NEW YORK ( TheStreet) -- In an interview Wednesday morning on CNBC, Hewlett-Packard's (HPQ - Get Report) CEO Meg Whitman defended her decision to keep desktop computers as part of HP's long-term growth strategy. She insisted that "desktops are not dead." Quite a claim given that a recent report from Gartner suggested that global desktop shipments have sunk to their lowest level in five years.
I suppose until global desktop shipments reach zero, Whitman is technically correct. But it doesn't appear as if Hewlett-Packard's recent results support her optimism -- at least not where it matters most. This prompted me to call Hewlett-Packard a value trap back in September, in an article that caused quite a bit of controversy over my harsh criticism of management.
Although HP was then coming off what I considered a decent but not great quarter, I still believed there was at least $3 upside to the stock, which was then trading near $22. That said, I had no confidence that current management had what it takes to harvest any meaningful value out of the stock on a long-term basis.
[Read: Could HP Make Trouble for Other 3D Printing Stocks?]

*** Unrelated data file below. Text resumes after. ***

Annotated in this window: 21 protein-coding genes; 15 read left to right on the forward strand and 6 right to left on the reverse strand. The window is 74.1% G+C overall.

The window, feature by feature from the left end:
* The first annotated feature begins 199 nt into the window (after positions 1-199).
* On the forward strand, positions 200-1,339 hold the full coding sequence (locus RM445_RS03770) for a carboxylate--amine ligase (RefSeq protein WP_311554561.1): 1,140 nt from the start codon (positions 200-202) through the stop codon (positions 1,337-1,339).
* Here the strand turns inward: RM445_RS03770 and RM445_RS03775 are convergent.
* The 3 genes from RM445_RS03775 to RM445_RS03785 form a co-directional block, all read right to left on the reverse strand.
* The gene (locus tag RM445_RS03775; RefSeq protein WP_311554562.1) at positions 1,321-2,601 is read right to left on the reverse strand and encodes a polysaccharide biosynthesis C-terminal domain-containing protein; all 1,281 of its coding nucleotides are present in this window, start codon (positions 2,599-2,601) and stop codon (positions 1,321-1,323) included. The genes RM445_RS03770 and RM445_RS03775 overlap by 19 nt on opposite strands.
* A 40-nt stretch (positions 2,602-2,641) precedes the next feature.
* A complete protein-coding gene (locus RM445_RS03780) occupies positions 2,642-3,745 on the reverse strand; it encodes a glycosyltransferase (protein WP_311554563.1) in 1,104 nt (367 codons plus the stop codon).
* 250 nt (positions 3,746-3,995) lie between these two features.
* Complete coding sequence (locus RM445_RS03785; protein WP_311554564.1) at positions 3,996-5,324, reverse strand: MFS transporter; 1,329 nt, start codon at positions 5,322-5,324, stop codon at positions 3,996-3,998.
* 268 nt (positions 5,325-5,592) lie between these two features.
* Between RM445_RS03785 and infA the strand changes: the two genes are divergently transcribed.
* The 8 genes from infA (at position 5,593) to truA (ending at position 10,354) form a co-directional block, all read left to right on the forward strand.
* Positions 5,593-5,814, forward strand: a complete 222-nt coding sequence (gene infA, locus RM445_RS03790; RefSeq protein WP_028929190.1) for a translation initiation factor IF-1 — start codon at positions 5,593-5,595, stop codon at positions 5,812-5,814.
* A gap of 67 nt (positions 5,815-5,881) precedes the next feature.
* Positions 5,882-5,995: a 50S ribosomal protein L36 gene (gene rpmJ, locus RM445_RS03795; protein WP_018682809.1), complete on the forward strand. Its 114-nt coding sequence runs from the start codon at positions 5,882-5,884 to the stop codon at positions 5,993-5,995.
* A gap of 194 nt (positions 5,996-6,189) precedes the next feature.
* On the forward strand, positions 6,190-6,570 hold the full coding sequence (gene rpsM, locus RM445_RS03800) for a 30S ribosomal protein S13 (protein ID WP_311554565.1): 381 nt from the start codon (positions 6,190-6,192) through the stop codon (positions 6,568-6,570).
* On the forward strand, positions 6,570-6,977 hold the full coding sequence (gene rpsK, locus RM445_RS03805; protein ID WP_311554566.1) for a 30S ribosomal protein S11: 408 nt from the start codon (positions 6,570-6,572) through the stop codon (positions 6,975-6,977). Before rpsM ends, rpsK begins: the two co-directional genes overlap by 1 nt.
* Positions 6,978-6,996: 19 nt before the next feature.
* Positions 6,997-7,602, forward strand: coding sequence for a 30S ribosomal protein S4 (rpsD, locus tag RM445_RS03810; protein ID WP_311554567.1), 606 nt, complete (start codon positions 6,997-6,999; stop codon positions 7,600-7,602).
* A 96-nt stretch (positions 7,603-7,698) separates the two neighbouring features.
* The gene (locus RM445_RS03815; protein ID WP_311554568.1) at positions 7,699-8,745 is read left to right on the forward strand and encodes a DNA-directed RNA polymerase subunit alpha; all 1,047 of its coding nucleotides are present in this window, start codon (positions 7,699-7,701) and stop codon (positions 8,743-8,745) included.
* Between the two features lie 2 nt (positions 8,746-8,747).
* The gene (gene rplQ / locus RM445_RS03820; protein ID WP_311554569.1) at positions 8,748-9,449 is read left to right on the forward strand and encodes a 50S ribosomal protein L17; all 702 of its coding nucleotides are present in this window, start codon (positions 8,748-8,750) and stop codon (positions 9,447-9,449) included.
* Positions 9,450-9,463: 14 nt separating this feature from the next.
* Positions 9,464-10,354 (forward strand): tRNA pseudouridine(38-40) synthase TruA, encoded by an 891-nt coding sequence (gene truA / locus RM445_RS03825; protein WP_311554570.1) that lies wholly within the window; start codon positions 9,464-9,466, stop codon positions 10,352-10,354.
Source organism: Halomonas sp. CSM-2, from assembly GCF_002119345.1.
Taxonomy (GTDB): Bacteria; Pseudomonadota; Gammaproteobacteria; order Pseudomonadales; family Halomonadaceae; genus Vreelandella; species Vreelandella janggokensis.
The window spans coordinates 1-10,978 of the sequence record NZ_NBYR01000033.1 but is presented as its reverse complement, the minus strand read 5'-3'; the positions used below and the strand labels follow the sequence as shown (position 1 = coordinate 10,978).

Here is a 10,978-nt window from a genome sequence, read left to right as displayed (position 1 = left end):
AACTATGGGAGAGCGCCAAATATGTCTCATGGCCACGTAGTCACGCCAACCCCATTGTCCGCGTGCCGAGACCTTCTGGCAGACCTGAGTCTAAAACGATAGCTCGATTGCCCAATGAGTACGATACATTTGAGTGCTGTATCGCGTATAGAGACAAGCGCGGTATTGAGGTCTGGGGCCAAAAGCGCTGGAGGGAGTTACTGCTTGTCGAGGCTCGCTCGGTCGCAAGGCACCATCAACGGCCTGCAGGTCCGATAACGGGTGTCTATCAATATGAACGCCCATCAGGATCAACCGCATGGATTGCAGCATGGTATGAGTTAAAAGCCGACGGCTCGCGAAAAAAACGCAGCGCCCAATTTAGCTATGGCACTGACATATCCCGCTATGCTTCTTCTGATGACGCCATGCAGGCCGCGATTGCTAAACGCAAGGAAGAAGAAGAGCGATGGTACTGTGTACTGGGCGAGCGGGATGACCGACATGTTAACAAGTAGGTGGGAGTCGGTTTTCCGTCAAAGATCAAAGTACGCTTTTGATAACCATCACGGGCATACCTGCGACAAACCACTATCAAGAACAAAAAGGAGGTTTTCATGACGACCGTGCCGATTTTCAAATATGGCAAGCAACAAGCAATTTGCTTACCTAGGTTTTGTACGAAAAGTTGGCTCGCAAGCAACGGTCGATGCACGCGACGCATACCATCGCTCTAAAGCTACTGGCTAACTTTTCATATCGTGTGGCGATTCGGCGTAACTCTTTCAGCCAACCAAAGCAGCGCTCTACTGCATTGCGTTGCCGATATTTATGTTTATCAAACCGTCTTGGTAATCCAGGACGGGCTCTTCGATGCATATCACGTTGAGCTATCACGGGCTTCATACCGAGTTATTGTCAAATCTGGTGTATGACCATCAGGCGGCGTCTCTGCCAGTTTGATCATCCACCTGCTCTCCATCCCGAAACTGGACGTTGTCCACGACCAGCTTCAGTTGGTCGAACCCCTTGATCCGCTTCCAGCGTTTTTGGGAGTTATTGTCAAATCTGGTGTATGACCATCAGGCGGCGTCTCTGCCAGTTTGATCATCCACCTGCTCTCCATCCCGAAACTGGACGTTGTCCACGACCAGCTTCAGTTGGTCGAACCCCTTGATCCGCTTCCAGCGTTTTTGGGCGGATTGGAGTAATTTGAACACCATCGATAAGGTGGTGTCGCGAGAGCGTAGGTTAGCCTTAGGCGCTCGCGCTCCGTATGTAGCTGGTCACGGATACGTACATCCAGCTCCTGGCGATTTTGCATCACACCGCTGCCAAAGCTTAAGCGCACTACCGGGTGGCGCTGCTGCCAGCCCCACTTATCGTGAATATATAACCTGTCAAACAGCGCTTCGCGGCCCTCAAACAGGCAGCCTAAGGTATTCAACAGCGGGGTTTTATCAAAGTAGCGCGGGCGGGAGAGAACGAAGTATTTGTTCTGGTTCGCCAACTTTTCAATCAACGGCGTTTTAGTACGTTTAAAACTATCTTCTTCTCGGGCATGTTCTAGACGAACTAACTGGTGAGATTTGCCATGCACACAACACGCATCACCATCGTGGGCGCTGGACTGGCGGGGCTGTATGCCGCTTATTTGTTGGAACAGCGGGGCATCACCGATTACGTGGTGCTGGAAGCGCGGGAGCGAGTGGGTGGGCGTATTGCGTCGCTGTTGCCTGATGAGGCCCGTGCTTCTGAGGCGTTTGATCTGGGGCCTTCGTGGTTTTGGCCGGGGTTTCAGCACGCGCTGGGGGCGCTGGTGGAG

Fast-forward three months later. The stock is trading around $27.30, or 10% higher than my fair-value target of $25. The company's better-than-expected fourth-quarter earnings were a surprise. At the same time, I don't believe HP is in better position today than it was three months ago or even a year ago. Rather, the company just high-jumped over a low bar. And I would caution about getting excited here as it seems management has already broken a recent promise.
First and foremost, let's compare HP to Dell, Intel (INTC) and Microsoft (MSFT), which are all considered PC-dependent businesses and perpetually accused of dying. I won't deny that HP stock, despite having gained 95% on the year, has always been cheap. That was my argument three months ago when HP's then-P/E of 6 assumed that the company wouldn't grow at all.
Plus, after Cisco's (CSCO) horrific first quarter, which included nightmarish guidance, the Street was eager to glorify HP's beat, making it appear bigger than it really was. The stock, which was already cheap, seemed even more attractive.
But as the Street has been known to do, it has conveniently forgotten why shares of HP became so depressed in the first place. And contrary to popular opinion, I don't believe this sudden rash of excitement in the stock is because HP is on a new path to long-term growth.